The Internal Revenue Service warned taxpayers Thursday of telephone scammers targeting students and parents during the back-to-school season and demanding payments for nonexistent taxes, such as the “Federal Student Tax.”
If the person does not comply, the scammer becomes aggressive and threatens to report the student to the police to be arrested.
“Although variations of the IRS impersonation scam continue year-round, they tend to peak when scammers find prime opportunities to strike,” said IRS Commissioner John Koskinen, in a statement. “As students and parents enter the new school year, they should remain alert to bogus calls, including those demanding fake tax payments from students.”
The IRS encourages college and school communities to share this information so that students and their families know of the phone scams.
Scammers are constantly employing new tactics to carry out their crimes in new and unsuspecting ways. This year, the IRS has seen scammers use a variety of schemes to fool taxpayers into paying money or giving up personal information.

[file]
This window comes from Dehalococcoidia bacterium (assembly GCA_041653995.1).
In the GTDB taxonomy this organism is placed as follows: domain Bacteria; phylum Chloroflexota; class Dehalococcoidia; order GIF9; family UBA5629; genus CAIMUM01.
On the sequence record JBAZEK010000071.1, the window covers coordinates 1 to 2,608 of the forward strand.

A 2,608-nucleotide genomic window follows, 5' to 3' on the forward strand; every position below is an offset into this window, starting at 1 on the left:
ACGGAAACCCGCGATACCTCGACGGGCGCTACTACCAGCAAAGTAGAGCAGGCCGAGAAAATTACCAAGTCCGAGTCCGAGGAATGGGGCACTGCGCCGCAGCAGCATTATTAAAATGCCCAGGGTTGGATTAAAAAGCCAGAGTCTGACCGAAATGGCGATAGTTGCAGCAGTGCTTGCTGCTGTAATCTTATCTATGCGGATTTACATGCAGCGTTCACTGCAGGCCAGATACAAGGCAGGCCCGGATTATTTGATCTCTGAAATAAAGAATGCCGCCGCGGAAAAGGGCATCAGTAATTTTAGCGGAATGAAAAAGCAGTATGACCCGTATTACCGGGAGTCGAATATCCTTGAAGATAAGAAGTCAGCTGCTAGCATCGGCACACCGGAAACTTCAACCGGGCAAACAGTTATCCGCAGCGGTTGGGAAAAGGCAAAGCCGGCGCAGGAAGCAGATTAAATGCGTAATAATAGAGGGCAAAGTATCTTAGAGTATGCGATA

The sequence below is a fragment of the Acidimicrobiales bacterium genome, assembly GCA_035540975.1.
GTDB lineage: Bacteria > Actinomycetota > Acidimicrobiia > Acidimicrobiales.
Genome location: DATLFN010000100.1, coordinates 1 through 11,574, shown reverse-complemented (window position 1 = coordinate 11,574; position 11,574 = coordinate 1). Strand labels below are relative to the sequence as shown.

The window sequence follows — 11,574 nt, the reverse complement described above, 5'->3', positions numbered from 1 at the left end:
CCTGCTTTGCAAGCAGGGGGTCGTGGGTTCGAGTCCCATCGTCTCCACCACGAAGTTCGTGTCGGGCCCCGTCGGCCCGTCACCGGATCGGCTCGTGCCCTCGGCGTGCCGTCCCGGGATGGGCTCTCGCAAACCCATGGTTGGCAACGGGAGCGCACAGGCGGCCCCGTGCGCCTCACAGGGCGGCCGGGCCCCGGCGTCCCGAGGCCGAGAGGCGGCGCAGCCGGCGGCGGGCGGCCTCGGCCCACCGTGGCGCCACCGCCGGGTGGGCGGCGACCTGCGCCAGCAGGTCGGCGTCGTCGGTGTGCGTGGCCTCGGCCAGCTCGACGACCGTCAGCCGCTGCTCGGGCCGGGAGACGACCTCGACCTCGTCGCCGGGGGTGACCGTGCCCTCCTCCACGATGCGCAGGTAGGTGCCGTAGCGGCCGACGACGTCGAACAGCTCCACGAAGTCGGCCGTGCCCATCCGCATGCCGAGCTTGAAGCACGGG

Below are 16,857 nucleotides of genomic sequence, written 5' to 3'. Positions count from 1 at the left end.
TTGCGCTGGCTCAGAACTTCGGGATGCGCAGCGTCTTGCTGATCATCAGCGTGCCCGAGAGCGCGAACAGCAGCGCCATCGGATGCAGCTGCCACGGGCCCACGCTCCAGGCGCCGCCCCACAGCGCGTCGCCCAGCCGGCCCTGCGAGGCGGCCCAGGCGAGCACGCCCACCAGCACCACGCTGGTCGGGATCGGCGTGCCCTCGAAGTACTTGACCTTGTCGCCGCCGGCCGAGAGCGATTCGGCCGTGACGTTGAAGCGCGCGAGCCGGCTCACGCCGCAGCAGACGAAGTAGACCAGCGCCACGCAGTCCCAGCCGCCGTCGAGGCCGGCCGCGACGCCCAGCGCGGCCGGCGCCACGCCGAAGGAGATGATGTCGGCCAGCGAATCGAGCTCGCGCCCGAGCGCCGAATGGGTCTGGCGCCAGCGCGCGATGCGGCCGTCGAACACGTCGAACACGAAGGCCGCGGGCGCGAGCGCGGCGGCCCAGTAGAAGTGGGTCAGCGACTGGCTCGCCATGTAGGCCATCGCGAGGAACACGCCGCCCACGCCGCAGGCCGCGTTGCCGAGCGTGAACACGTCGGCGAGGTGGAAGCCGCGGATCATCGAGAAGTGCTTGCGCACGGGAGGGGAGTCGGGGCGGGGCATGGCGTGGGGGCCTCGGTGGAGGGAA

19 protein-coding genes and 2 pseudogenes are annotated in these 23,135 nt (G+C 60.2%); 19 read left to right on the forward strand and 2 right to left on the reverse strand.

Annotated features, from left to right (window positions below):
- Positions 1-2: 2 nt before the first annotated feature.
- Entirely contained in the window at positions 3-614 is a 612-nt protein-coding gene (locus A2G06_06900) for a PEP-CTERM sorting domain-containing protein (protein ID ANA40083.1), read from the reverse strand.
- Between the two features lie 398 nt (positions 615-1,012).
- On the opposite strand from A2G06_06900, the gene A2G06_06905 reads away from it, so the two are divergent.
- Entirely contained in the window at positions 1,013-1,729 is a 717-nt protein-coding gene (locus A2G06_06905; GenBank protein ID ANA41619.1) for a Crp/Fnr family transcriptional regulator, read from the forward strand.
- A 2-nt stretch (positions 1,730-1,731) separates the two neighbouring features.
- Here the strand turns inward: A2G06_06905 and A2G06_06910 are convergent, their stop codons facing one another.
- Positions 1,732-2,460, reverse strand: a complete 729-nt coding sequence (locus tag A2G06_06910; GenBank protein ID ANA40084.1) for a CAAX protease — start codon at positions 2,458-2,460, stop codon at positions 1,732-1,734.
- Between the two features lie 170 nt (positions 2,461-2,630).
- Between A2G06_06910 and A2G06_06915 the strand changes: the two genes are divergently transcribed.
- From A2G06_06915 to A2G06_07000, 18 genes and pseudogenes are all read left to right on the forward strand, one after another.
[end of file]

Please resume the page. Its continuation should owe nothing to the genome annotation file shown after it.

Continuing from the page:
The back-to-school scam is just one of many recent or ongoing ones, which include:
- Altering the caller ID on incoming phone calls in a “spoofing” attempt to make it seem like the IRS, the local police or another agency is calling;
- Imitating software providers to trick tax professionals;
- Demanding fake tax payments using iTunes gift cards;
- Soliciting W-2 information from payroll and human resources professionals;
- “Verifying” tax return information over the phone; and
- Pretending to be from the tax preparation industry.
The IRS states in the alert that it will never call to demand immediate payment using a specific payment method such as a prepaid debit card, gift card or wire transfer, but will first mail you a bill if you owe any taxes.
Those getting a call from someone claiming to be from the IRS should contact U.S. Treasury Tax Inspector General for Tax Administration (TIGTA) to report the call, and use the IRS Impersonation Scam Reporting web page or call 800-366-4484.
— Check out IRS’s Top 12 Tax Scams for 2016: The ‘Dirty Dozen’ on ThinkAdvisor.